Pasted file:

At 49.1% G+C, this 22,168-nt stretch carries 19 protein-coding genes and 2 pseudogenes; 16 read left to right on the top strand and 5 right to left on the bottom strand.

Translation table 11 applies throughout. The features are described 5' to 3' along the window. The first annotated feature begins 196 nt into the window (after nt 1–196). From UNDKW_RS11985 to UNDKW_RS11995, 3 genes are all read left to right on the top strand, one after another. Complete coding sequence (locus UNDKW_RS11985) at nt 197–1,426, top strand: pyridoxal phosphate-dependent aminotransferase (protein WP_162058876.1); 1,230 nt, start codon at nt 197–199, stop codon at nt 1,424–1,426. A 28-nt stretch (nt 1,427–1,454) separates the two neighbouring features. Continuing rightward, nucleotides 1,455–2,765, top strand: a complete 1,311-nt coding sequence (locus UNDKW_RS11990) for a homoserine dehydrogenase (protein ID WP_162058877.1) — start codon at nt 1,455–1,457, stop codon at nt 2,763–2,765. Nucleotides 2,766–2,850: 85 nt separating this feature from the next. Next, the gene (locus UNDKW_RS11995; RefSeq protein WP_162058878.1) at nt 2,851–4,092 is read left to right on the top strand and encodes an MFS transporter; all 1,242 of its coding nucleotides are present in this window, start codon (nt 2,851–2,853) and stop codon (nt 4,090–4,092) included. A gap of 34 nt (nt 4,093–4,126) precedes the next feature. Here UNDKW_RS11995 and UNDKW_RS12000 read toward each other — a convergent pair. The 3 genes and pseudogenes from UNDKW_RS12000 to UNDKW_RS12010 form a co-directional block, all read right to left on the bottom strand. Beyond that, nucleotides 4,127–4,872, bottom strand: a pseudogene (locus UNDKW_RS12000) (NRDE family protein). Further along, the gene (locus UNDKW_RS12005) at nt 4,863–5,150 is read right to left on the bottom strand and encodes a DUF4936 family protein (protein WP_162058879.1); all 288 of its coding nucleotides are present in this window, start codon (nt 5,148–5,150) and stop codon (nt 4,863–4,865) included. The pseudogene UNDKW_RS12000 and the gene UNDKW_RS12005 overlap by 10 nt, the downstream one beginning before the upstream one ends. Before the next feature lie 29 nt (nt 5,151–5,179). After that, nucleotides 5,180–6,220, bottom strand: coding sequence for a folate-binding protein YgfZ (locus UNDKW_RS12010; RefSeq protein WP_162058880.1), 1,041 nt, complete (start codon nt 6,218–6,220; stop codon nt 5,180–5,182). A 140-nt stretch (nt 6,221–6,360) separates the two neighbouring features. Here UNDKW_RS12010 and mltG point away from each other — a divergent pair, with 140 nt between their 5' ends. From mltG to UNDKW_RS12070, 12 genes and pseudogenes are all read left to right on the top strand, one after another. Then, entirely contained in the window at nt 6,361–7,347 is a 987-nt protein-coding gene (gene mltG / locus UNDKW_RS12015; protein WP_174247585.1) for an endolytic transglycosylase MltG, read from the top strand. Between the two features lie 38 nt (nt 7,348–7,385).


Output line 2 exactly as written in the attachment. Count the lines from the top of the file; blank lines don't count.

Translation table 11 applies throughout. The features are described 5' to 3' along the window. The first annotated feature begins 196 nt into the window (after nt 1–196). From UNDKW_RS11985 to UNDKW_RS11995, 3 genes are all read left to right on the top strand, one after another. Complete coding sequence (locus UNDKW_RS11985) at nt 197–1,426, top strand: pyridoxal phosphate-dependent aminotransferase (protein WP_162058876.1); 1,230 nt, start codon at nt 197–199, stop codon at nt 1,424–1,426. A 28-nt stretch (nt 1,427–1,454) separates the two neighbouring features. Continuing rightward, nucleotides 1,455–2,765, top strand: a complete 1,311-nt coding sequence (locus UNDKW_RS11990) for a homoserine dehydrogenase (protein ID WP_162058877.1) — start codon at nt 1,455–1,457, stop codon at nt 2,763–2,765. Nucleotides 2,766–2,850: 85 nt separating this feature from the next. Next, the gene (locus UNDKW_RS11995; RefSeq protein WP_162058878.1) at nt 2,851–4,092 is read left to right on the top strand and encodes an MFS transporter; all 1,242 of its coding nucleotides are present in this window, start codon (nt 2,851–2,853) and stop codon (nt 4,090–4,092) included. A gap of 34 nt (nt 4,093–4,126) precedes the next feature. Here UNDKW_RS11995 and UNDKW_RS12000 read toward each other — a convergent pair. The 3 genes and pseudogenes from UNDKW_RS12000 to UNDKW_RS12010 form a co-directional block, all read right to left on the bottom strand. Beyond that, nucleotides 4,127–4,872, bottom strand: a pseudogene (locus UNDKW_RS12000) (NRDE family protein). Further along, the gene (locus UNDKW_RS12005) at nt 4,863–5,150 is read right to left on the bottom strand and encodes a DUF4936 family protein (protein WP_162058879.1); all 288 of its coding nucleotides are present in this window, start codon (nt 5,148–5,150) and stop codon (nt 4,863–4,865) included. The pseudogene UNDKW_RS12000 and the gene UNDKW_RS12005 overlap by 10 nt, the downstream one beginning before the upstream one ends. Before the next feature lie 29 nt (nt 5,151–5,179). After that, nucleotides 5,180–6,220, bottom strand: coding sequence for a folate-binding protein YgfZ (locus UNDKW_RS12010; RefSeq protein WP_162058880.1), 1,041 nt, complete (start codon nt 6,218–6,220; stop codon nt 5,180–5,182). A 140-nt stretch (nt 6,221–6,360) separates the two neighbouring features. Here UNDKW_RS12010 and mltG point away from each other — a divergent pair, with 140 nt between their 5' ends. From mltG to UNDKW_RS12070, 12 genes and pseudogenes are all read left to right on the top strand, one after another. Then, entirely contained in the window at nt 6,361–7,347 is a 987-nt protein-coding gene (gene mltG / locus UNDKW_RS12015; protein WP_174247585.1) for an endolytic transglycosylase MltG, read from the top strand. Between the two features lie 38 nt (nt 7,348–7,385).